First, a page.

DELMAR — National Grid has asked to delay reintroducing a stalled proposal to build a substation at 109 Van Dyke Road near the Delmar Bypass Extension, next door to the Bethlehem Central School District’s bus garages and not far from Bethlehem High and Eagle Elementary schools. The substation would take electricity from existing power lines for distribution through the Delmar area and to Vista Technology Park in Slingerlands.
Instead of going back before the Zoning Board of Approvals this month, National Grid has asked for more time in order to review an independent study, requested by the ZBA and paid for by National Grid, that only became available in January. Representatives of the utility companyhope to go back before the ZBA in April.
“We just got the report back in January,” said National Grid spokesperson Nate Stone. “So we need time to evaluate it and look it over. So that’s the reason we asked to switch to April.”
The study, which took almost two years to complete, is what held up the application after it was met with public opposition at ZBA meetings in November 2014 and March 2015. By unanimous approval of the five-member board, Power Engineers Consulting was hired to provide a technical analysis of the need for the substation, review National Grid’s assessment of potential alternative locations, and review environmental studies provided by National Grid of the Van Dyke Road location.
In 2015, eight residents spoke against construction of the substation proposed for that location and an Eagle Elementary student submitted a petition with 105 signatures opposing it. In addition, the board received 11 emails in opposition, three that conveyed concern, and just one in favor of the project.
Because the town zoning for that area does not permit a substation, National Grid has had to apply for a variance from the ZBA. Under state law, the standards for public utilities like National Grid are different from those for other projects because they are presumed to be operating in the public interest. To qualify for a variance, National Grid must demonstrate that 1.) The variance is needed for the utility to provide safe and adequate service to the public and 2). There are no other feasible sites for the substation.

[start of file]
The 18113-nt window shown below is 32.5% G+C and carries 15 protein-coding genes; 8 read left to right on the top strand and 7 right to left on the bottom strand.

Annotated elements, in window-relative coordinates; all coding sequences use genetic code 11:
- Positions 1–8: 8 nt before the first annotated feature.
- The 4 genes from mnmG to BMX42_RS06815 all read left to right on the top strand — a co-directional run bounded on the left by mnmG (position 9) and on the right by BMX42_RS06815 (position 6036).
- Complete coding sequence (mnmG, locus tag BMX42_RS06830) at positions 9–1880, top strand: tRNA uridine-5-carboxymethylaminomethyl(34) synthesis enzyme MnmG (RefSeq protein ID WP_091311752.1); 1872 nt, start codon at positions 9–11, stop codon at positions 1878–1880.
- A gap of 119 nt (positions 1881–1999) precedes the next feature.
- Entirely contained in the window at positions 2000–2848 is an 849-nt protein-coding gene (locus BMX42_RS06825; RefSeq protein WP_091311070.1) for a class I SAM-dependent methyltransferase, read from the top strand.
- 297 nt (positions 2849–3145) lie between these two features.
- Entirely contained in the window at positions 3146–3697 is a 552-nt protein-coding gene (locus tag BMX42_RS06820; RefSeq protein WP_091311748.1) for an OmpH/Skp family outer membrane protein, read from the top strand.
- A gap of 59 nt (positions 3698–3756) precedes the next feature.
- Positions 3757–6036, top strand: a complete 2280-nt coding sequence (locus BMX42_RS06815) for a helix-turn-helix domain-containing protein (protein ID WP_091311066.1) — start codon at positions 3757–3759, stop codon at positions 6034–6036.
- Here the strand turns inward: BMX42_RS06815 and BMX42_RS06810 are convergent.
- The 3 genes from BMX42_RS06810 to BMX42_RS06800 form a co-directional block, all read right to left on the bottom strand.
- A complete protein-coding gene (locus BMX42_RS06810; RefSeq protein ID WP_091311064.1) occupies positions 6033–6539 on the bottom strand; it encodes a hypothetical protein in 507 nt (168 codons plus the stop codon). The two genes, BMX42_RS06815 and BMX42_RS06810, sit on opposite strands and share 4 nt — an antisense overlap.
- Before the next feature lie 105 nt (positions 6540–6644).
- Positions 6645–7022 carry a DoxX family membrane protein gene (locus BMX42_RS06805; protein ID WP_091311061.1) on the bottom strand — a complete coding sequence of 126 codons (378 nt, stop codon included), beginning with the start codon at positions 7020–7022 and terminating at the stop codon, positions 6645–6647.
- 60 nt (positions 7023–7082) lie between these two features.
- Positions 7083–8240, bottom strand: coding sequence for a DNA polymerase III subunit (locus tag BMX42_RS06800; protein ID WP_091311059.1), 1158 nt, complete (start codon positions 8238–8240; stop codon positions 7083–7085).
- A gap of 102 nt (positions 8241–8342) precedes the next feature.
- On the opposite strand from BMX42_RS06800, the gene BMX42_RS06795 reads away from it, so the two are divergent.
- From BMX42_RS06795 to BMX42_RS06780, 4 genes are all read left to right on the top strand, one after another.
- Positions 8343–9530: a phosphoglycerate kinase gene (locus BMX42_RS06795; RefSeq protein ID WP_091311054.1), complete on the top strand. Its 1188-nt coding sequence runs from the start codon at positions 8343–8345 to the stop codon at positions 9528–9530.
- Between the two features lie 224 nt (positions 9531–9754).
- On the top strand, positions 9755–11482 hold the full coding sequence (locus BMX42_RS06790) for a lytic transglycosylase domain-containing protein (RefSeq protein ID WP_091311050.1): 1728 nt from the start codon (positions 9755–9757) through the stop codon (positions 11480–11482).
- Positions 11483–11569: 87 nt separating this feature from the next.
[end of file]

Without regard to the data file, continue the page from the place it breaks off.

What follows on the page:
The ten-page Powers report seems to generally back up the National Grid proposal, agreeing that “there is a need for upgrading the electrical infrastructure that provides power to the Town of Bethlehem community,” and that it “appears to meet the intent of the Town’s plans for future population growth, support for the increase in technology based businesses (specifically the Vista Technology Park), and consideration for environmental impacts, community character, and quality of life.”
Of the ten sites currently owned by National Grid that may have qualified as alternate sites along the transmission line, the consultant agreed that none were feasible locations for the proposed project. Of 15 additional sites, including one proffered by a town resident opposing the proposal, only one was deemed potentially feasible: the property that is currently home to a dog park and water tank near the Delmar Bypass. That location, however, presented a host of its own difficulties, which would add to the cost of construction and ultimately place the substation next to a public park rather than a school. Also, said Stone, the parcel of land is not large enough to accommodate the size of substation that is required.
“To provide the most up to date review” of National Grid’s application, the report requested further information from the company regarding: updated usage data and growth; photometric calculations for security lighting; and approved electromagnetic field (EMF) studies associated with the 115 kV transmission line and 13.8 kV distribution feeder circuits.
In addition, the consultant requested that National Grid provide validation that the existing calculations and associated values provided are applicable to the new line’s anticipated loading and/or maximum line rating.
Stone seemed unconcerned about electromagnetic fields. “Substations are designed to have zero EMF at the property line. That’s a standard that all substations have. It’s required by law.” He said National Grid would be able to present EMF findings in April, and that there had been some further discussion about releasing regular monitoring reports following construction to assuage any residential concerns.
If the Van Dyke proposal goes forward, National Grid plans to close and dismantle the Delmar substation, located off Adams Street next to the Albany County Rail Trail, as well as the Juniper substation, which lies to the north of Elm Avenue Park and south of the Delmar Bypass. Neither site is able to support the additional infrastructure needed for the project, Stone explained.
“The reality here is that it’s not a matter of if a substation is built, it’s a matter of where and when,” he said. ”We’re at capacity now, especially with the Vista Technology Park.” Vista has not grown as quickly as anticipated, he explained, but is quickly nearing a point where it will require an alternate source of power distribution.
“We’re still going through the report, so it’s too early to tell what might be changed,” said Stone. “There has been some discussion of improving optics by planting more trees.”